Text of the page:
The FEA contends that ordering an unsafe return to on-site instruction at public schools is a violation of Florida’s Constitution. Two nationwide unions, the National Education Association and the American Federation of Teachers, joined an announcement of the litigation in Tallahassee. Under current conditions the State does not meet the CDC guidelines. However, the executive order stands unless overturned in court, which is unlikely to happen prior to most schools opening.
The School Board of Alachua County (SBAC) has postponed the opening of schools for two additional weeks until Aug. 24 in the hopes that the infection rate will decline. They also sent out a notice to all families with school age children to survey whether they would prefer in person classes, digital learning or the Alachua eSchool, which is also computer based.
“Our initial results showed about 41 percent chose brick and mortar in person classes, 41 percent chose the Digital Academy and about 18 percent chose Alachua eSchool. However, we had a significant number of families who either didn't choose or didn't fill out the form correctly. We are also hearing from some parents who want to change their choice, so we are asking them to work with their schools to do that,” said SBAC Public Information Officer Jackie Johnson.
“For students in the Digital Academy and brick and mortar, we will be providing free meals. We cannot provide meals to students in the Alachua eSchool. For students who choose Digital Academy or Alachua eSchool, we will provide devices and will work with families to provide Internet access. We are working with Cox, Verizon, AT&T and other providers to make that happen, and in some cases, we may be using the buses for wifi,” Johnson said.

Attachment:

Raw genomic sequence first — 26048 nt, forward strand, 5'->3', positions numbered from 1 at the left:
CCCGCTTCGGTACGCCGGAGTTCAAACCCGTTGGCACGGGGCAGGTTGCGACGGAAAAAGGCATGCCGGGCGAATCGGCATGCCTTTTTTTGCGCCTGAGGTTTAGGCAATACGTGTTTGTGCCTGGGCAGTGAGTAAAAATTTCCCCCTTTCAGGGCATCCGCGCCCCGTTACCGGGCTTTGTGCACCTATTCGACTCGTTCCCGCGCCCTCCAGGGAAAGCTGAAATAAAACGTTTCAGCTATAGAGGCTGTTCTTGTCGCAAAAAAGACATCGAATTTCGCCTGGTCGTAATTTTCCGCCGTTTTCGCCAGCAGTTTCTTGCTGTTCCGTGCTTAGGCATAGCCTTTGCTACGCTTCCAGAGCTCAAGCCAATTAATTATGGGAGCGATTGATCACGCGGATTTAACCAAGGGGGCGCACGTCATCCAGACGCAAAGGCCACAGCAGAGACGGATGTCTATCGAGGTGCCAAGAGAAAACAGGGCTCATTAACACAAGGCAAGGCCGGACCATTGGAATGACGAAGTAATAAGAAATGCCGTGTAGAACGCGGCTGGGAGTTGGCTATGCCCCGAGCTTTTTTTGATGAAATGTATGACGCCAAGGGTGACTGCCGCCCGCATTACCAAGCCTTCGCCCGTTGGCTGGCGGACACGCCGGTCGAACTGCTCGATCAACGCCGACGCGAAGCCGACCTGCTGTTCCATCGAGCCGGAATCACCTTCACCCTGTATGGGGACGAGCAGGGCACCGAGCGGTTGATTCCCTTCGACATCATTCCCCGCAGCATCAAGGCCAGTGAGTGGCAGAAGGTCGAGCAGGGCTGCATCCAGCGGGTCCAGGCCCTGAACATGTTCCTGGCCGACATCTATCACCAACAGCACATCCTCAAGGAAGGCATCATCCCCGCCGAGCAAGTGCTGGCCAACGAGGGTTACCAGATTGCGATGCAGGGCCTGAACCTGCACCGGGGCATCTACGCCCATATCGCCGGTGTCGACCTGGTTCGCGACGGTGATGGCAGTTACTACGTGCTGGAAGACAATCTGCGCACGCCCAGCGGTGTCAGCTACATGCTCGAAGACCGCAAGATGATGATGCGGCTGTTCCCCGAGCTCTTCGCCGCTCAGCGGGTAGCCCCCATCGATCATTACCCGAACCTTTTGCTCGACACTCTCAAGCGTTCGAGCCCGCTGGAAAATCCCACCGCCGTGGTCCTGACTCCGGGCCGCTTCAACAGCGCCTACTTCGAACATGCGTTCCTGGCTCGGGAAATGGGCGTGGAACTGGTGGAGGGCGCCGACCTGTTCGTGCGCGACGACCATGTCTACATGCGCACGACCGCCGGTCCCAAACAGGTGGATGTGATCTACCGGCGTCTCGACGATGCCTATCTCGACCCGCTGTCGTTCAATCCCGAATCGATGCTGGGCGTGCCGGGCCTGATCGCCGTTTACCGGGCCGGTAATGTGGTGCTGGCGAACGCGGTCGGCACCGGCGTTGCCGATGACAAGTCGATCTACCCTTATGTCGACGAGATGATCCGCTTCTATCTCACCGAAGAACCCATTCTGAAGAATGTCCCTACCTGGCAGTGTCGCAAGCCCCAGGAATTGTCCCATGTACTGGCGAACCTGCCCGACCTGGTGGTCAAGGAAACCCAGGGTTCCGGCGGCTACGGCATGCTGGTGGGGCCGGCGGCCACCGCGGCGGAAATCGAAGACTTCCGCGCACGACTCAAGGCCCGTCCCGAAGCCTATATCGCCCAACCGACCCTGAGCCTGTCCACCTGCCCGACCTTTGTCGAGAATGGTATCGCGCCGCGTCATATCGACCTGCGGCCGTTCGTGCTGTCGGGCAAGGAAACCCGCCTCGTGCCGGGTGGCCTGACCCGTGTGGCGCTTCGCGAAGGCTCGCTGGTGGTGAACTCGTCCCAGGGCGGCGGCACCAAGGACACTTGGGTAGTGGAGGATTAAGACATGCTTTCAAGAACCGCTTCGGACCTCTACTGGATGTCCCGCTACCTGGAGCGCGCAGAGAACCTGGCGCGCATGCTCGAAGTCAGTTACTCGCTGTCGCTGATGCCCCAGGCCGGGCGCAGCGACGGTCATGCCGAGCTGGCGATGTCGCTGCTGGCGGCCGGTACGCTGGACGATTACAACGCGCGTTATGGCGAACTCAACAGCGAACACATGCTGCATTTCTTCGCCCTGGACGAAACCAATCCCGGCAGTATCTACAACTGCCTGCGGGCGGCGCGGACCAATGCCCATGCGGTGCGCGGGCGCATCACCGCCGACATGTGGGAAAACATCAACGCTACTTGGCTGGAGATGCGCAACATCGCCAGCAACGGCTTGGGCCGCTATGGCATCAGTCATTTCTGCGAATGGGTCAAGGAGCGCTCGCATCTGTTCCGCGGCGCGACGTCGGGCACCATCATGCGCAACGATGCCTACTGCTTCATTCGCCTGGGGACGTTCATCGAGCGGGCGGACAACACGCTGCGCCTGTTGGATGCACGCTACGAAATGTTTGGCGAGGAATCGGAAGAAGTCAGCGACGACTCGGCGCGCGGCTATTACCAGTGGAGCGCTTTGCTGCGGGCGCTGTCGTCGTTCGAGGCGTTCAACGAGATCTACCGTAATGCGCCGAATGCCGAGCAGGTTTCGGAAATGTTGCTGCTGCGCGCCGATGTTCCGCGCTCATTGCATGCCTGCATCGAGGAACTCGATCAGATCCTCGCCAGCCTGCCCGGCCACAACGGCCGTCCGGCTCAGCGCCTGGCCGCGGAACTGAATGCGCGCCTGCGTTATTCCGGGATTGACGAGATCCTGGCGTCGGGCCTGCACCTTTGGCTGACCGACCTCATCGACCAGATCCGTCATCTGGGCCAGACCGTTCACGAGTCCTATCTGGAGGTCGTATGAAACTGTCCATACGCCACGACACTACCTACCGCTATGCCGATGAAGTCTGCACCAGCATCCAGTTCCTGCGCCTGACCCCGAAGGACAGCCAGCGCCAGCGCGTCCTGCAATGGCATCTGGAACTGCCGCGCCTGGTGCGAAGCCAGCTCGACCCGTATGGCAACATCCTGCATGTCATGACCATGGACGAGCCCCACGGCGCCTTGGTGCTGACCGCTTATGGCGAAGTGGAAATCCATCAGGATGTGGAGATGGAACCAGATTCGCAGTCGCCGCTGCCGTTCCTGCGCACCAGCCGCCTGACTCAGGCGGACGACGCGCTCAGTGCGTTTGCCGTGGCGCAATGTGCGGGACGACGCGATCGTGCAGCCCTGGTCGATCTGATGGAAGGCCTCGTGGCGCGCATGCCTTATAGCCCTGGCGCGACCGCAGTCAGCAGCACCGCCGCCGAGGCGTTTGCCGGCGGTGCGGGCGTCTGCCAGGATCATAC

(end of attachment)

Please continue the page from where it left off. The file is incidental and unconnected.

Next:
“Based on the number of students choosing the brick and mortar option, we do think we'll be able to have more social distancing. We're instituting a number of strategies to try to promote social distancing, but of course that is a challenge in a school, a setting that is designed for social interaction,” said Johnson.
The SBAC has submitted a draft plan to the state outlining the three options they intend to provide. The plan outlines strategies that will be implemented depending on the community spread of the virus—no spread, minimal/moderate spread and significant spread. According to the Alachua County Health Department, Alachua County is currently in the minimal/moderate spread category, although that could change.
One of the key goals of the Digital Academy is to promote a more seamless transition between brick-and-mortar and online learning if the state orders all schools closed or when more students return to in-person learning later in the school year. Under the Digital Academy option, students would receive live instruction at home from their assigned teachers. Students would be expected to be engaged in digital learning following their typical school schedule—for example, 7:45 a.m. to 1:52 p.m. for most elementary schools.
The third instructional option for local families is Alachua eSchool, which allows students to learn material and complete coursework on their own schedule and pace without live lessons. Since these students are not “in school” either in person or online, they are not included in the meals programs. The eSchool has been in existence for eight years and during the last school year served about 3,000 full and part-time students.
The debate on reopening schools during the rising case numbers is raging nationwide with many educators and medical experts concerned about its outcome and the possibility of creating a breeding ground for infection.
Only time will tell whether it was a good decision or not. Additional information on all three plans can be found at https://www.sbac.edu/